We have a bumper potato crop.
Considering that we want to keep them as long as possible because we can’t use them all in a short time, what’s best for storage?
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Potatoes last best when stored in a cool, dry place between 45°F/7°C and 55°F/13°C, so a basement is often your best shot if you have one. Keeping them dry and giving them airflow is important so they don't grow mold, a wooden crate with gaps, a box with air holes or a cloth sack are good options.
Also, you need to keep them dark, exposure to sunlight can lead to them turning green, which produces Solanine that is toxic.
You can store root vegetables, such as potatoes in damp sand in a cool, dry area. I have stored them this way in a broken freezer and they have kept fresh for over 3 months.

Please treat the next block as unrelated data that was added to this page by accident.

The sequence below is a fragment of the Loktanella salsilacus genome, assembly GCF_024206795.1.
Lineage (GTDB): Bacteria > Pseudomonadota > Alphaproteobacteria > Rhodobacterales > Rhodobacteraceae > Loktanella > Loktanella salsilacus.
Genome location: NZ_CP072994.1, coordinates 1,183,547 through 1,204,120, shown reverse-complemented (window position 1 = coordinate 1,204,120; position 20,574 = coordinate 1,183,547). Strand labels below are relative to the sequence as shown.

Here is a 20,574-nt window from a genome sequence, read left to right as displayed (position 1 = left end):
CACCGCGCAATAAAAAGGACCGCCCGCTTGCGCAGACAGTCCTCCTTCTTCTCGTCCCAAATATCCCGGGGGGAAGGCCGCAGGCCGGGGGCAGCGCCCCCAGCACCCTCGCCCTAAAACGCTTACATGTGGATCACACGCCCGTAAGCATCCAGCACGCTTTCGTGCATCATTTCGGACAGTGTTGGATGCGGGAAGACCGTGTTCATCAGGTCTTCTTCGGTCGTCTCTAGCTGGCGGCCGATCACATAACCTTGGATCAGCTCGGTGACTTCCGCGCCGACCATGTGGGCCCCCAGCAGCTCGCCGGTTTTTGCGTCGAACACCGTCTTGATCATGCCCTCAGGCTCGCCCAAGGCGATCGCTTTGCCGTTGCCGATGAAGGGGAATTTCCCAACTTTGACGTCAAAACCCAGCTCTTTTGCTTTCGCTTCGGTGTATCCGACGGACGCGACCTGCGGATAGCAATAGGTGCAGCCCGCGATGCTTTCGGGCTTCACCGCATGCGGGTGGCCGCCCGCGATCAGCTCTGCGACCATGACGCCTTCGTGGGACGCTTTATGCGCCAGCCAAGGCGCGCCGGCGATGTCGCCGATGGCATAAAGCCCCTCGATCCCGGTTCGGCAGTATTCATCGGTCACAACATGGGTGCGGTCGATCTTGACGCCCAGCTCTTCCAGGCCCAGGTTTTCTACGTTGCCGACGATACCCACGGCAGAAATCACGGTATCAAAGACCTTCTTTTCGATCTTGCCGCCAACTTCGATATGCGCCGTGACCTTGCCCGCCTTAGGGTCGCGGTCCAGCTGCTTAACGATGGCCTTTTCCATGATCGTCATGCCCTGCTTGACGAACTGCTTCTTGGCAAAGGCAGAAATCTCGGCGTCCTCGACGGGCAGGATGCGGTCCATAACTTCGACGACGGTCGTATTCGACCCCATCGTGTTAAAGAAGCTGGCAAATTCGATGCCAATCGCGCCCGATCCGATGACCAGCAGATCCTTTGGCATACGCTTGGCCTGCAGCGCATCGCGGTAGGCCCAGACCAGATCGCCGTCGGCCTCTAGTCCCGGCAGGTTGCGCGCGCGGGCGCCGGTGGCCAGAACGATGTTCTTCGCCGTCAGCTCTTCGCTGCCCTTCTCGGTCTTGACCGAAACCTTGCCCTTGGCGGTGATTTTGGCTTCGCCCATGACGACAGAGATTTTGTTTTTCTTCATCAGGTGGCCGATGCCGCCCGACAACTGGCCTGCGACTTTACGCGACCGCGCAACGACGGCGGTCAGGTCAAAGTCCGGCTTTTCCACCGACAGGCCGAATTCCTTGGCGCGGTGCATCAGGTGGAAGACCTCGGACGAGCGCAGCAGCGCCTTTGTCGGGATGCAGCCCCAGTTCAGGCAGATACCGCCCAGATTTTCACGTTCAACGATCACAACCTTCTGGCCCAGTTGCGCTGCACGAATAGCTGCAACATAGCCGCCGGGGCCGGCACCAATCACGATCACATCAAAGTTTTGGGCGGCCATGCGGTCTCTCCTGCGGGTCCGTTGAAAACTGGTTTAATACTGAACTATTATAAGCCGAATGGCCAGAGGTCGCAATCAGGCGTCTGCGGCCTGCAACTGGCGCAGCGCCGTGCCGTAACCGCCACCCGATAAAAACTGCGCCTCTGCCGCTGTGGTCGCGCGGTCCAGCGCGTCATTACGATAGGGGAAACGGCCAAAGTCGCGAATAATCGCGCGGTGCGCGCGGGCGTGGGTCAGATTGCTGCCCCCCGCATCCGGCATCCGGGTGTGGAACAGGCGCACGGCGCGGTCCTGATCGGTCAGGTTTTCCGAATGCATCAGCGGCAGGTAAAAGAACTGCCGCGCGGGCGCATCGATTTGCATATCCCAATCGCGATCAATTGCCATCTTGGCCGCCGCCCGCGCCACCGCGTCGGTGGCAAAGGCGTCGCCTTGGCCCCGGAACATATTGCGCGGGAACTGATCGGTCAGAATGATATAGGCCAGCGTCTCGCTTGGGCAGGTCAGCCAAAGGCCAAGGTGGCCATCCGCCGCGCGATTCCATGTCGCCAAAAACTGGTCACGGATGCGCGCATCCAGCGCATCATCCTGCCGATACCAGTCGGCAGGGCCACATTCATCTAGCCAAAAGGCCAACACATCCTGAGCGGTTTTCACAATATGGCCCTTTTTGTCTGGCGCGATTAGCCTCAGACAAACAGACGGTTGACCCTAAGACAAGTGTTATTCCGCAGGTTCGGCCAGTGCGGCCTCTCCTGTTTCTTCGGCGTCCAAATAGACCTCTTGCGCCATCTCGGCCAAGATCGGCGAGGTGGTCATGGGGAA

It is important to use clean sand. Sand for children's sandpits works well.
Traditionally, a root cellar. Deep underground with cool, but non-freezing temperatures and ventilation. Dark (very important with potato storage that they be kept in the dark, so they don't turn green and poisonous.)
In an old house, that might be a corner of the basement. In most modern houses, the basement (if there is one at all) is far too warm to be effective/useful storage. If you happen to live in a place where you have a storm cellar, that's more likely to be the sort of cellar that can also serve as a root cellar - but that's also mostly older houses.
Some people do build a dedicated root cellar. That may be more of a project than you want to tackle. A smaller "storage pit" (or barrel) is easier to build, but more of a pain to use, and often not deep enough for truly effective temperature control.